When taken at face value, Roberts’ and Barrett’s claims seem imminently reasonable — most Americans would agree that judges should apply the law, not write it. However, their bland pronouncements obscure a much more reactionary judicial philosophy.
The idea of a female originalist is oxymoronic.
The framers of the Constitution clearly did not believe that women should be accorded the full rights of citizenship, much less hold a Supreme Court seat. While the 19th Amendment finally gave women the right to vote in 1920, it is doubtful that the all-male Congress that wrote and passed the amendment would have been comfortable with a female Supreme Court justice. It took another 61 years before Sandra Day O’Connor was appointed to the bench.
While it may seem trite to hold Barrett to the same standard of rights held by women in 1787 or 1920, this is the same logic that originalists employ. Barrett clerked for the late Justice Antonin Scalia and credited him with a major influence on her judicial philosophy.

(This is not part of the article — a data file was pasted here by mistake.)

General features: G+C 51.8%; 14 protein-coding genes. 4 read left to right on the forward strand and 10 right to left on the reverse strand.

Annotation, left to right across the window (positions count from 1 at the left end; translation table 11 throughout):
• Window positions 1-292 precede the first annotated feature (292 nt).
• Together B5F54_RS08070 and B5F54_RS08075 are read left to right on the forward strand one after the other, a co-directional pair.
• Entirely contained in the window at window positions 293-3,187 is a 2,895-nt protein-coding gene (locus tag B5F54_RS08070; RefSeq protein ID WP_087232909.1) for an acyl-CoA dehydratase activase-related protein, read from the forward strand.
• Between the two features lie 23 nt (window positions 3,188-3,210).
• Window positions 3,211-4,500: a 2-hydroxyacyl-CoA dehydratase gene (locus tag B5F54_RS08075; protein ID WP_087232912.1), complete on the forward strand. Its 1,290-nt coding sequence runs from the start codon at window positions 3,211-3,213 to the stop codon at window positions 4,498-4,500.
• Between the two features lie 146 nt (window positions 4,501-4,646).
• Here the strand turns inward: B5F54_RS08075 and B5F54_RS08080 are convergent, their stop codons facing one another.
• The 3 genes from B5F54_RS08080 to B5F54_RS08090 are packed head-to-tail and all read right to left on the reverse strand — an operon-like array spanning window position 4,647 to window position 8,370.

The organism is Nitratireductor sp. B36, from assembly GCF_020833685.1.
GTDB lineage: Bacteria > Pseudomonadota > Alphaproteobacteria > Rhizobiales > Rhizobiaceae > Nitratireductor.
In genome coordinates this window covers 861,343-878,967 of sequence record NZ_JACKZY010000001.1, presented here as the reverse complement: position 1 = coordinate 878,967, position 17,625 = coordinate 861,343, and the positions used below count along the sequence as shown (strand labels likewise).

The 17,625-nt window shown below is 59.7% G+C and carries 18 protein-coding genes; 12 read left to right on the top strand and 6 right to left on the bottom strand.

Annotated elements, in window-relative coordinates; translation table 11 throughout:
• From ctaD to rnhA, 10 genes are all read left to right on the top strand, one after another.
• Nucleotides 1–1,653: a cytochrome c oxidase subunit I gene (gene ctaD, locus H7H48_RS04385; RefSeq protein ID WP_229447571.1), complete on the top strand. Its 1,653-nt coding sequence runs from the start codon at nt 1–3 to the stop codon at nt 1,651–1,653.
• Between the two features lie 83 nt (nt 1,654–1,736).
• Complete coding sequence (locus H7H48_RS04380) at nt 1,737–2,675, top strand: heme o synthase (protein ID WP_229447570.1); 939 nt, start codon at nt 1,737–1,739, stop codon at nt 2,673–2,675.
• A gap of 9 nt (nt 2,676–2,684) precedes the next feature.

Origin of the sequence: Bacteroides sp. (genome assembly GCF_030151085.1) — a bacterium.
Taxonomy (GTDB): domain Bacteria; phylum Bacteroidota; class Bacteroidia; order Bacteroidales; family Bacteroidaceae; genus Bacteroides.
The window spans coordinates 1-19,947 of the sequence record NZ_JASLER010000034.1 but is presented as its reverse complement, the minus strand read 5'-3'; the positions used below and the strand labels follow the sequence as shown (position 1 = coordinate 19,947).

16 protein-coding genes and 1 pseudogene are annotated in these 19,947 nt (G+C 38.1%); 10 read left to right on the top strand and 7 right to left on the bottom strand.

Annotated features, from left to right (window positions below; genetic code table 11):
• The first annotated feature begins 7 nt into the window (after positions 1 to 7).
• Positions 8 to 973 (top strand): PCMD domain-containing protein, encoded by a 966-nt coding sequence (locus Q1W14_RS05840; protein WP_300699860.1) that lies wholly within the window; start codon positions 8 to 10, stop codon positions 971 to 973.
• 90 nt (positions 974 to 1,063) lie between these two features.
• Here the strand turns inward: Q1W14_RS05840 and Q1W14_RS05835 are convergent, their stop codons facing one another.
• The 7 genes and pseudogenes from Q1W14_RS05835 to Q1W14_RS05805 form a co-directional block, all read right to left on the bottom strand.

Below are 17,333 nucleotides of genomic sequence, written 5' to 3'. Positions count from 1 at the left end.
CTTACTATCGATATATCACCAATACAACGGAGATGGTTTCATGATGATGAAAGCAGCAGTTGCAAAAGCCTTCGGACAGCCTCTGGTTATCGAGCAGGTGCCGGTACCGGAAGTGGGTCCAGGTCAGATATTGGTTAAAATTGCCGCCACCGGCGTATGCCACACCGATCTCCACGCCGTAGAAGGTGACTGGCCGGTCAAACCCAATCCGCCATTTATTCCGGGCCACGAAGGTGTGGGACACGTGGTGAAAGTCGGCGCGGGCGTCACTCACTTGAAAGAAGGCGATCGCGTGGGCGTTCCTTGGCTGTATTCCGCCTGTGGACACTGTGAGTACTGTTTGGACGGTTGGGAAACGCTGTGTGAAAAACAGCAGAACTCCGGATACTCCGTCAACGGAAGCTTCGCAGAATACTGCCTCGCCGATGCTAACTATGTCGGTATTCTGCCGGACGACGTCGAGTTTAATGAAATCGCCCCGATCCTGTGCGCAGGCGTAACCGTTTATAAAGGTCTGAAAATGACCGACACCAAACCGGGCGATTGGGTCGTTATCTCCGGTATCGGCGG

Justice Scalia famously argued that the 14th Amendment’s promise of equal protection under the law does not prohibit discrimination based on sex because no one voting on the amendment in 1868 really believed that women should be treated equally.
Instead, Scalia argued: “What the Constitution meant when it was adopted is what it means today, and its meaning doesn’t change just because we think that meaning is no longer adequate to our times.”